• Other apraxic speech characteristics, such as a larger variety of articulatory errors and groping for articulatory postures, are typically not seen in dysarthria.
  • Poorer performance on SMRs than on AMRs in AOS may distinguish it from ataxic dysarthria (Duffy, 2013).

Distinguishing AOS From Aphasia

AOS is sometimes difficult to differentiate from aphasia in its clinical presentation, given the frequent co-occurrence of these two conditions. In addition, aphasia may be so severe that AOS may be masked during the assessment.

Although the speech sound errors noted on assessment arise from different processing impairments (motor planning deficits in AOS vs. linguistic breakdown in aphasia), the error patterns are often similar, particularly in very mild or very severe presentations. Temporal acoustic characteristics of speech help distinguish between AOS and aphasia better than perceptual characteristics alone (Haley, Jacks, de Riesthal, Abou-Khalil, & Roth, 2012).

The following characteristics can help distinguish between AOS and aphasia (Duffy, 2013):

  • Prosodic abnormalities that characterize AOS are typically absent in aphasia.
  • Multimodal language processing deficits that are typically seen in aphasia are absent in AOS alone.

Assessment Considerations: Progressive Conditions

Periodic reassessment of individuals with AOS is important because neurological recovery can occur for several months or longer, especially in the early phases of recovery. Ongoing assessment can also be used to examine an individual's responses to rehabilitation and to life adaptations after the injury.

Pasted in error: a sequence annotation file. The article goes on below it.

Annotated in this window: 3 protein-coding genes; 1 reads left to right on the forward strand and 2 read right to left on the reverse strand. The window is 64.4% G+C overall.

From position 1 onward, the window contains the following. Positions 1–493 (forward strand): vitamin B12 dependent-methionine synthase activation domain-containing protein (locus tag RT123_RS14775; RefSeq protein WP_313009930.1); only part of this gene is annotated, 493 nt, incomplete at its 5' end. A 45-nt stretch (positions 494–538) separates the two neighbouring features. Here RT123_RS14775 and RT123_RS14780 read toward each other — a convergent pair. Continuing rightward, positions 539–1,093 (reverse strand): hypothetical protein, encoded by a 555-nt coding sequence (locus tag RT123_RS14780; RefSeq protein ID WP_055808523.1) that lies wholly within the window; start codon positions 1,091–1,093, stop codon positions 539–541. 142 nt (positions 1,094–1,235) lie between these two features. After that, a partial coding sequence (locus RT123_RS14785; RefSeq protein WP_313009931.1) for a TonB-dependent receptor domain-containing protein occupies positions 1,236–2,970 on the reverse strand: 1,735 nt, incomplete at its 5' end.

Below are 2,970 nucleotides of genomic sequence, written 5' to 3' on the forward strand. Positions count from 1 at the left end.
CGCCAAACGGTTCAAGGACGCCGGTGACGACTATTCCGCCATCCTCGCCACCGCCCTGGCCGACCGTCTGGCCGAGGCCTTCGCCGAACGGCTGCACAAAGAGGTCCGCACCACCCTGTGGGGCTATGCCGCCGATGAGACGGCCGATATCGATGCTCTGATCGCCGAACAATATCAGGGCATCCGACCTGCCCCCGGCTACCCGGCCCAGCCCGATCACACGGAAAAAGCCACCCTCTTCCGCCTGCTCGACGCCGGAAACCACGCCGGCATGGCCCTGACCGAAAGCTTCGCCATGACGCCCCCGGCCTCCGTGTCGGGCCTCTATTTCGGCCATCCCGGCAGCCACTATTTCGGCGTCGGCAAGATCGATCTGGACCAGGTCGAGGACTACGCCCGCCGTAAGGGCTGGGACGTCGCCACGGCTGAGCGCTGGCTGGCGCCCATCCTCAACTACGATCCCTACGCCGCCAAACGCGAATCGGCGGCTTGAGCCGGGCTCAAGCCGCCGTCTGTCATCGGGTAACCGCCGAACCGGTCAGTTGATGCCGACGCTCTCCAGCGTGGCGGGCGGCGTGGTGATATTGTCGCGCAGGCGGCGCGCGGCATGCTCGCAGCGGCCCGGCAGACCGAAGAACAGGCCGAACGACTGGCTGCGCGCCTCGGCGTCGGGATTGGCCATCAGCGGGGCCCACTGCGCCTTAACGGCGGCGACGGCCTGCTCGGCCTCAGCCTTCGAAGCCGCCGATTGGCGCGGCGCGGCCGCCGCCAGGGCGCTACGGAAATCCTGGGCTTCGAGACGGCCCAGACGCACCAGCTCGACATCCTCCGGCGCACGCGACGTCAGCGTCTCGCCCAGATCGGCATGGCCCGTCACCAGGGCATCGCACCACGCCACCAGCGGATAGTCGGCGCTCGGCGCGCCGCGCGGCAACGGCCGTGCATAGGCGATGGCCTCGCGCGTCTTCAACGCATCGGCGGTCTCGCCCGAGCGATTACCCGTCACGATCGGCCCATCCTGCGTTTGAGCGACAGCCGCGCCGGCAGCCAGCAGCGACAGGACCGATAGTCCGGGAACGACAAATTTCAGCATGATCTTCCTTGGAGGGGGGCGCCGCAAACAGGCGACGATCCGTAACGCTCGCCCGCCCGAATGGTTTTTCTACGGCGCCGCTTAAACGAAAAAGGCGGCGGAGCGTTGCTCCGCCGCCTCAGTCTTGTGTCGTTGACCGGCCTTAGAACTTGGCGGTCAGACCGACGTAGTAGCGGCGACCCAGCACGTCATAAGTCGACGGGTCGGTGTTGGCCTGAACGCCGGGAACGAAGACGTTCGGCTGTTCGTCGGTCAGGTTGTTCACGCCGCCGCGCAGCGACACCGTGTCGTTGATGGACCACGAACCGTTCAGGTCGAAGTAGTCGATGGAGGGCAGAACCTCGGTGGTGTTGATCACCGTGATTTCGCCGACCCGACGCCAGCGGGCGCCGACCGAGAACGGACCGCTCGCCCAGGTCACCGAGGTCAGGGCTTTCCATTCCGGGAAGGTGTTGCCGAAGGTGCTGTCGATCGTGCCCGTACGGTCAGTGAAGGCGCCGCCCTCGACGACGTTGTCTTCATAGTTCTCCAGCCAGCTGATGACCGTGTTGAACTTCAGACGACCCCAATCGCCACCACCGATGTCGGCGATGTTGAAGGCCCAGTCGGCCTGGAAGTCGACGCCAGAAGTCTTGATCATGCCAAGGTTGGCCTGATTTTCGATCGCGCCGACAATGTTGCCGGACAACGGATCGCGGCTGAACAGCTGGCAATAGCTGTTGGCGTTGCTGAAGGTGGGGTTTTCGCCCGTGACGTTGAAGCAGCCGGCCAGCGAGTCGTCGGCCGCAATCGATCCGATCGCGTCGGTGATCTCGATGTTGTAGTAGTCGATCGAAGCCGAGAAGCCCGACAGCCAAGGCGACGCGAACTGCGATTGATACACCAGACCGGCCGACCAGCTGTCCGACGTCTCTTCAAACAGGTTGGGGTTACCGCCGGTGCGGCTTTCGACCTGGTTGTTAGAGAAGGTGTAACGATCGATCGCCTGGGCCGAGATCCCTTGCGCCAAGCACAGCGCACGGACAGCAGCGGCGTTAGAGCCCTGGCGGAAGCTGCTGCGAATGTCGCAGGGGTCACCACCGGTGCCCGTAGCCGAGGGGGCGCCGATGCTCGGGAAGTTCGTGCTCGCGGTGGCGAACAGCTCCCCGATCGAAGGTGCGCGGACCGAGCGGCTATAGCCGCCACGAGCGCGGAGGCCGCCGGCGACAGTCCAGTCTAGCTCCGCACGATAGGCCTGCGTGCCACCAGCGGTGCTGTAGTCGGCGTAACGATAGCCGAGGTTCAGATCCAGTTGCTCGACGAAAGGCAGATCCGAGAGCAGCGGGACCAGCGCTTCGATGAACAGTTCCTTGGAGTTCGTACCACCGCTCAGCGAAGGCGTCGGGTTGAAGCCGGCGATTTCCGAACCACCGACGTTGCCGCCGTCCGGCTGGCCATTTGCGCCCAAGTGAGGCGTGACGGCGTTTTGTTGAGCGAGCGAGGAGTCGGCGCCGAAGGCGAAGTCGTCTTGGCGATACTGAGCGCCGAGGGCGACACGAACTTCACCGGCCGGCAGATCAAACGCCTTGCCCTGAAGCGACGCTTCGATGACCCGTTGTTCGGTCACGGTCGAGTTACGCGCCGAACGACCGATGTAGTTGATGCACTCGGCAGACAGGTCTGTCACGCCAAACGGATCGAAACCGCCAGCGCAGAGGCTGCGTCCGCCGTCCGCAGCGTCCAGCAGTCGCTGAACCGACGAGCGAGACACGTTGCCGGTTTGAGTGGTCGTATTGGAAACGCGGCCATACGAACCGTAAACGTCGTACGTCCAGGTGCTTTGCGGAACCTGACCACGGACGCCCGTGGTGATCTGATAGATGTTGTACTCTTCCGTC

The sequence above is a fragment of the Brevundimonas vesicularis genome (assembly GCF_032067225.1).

Progressive conditions such as PPAOS require periodic reassessment to ensure that the individual is communicating at maximal levels of independence and to plan ahead for additional communication adaptations that may become necessary with disease progression.

Assessment Considerations: Cultural and Linguistic Factors

The SLP considers the influence of cultural and linguistic factors on the individual's communication style and the potential impact of impairment on function when selecting screening and assessment tests. The assessment is conducted in the language(s) used by the person with AOS, with the use of interpretation services as necessary (see collaborating with interpreters).

Appropriate accommodations and modifications can be made to the testing process to reconcile cultural and linguistic variations. Comprehensive documentation includes descriptions of these accommodations and modifications. Scores from standardized tests should be interpreted and reported with caution in these cases.

Content Disclaimer: The Practice Portal, ASHA policy documents, and guidelines contain information for use in all settings; however, members must consider all applicable local, state and federal requirements when applying the information in their specific work setting.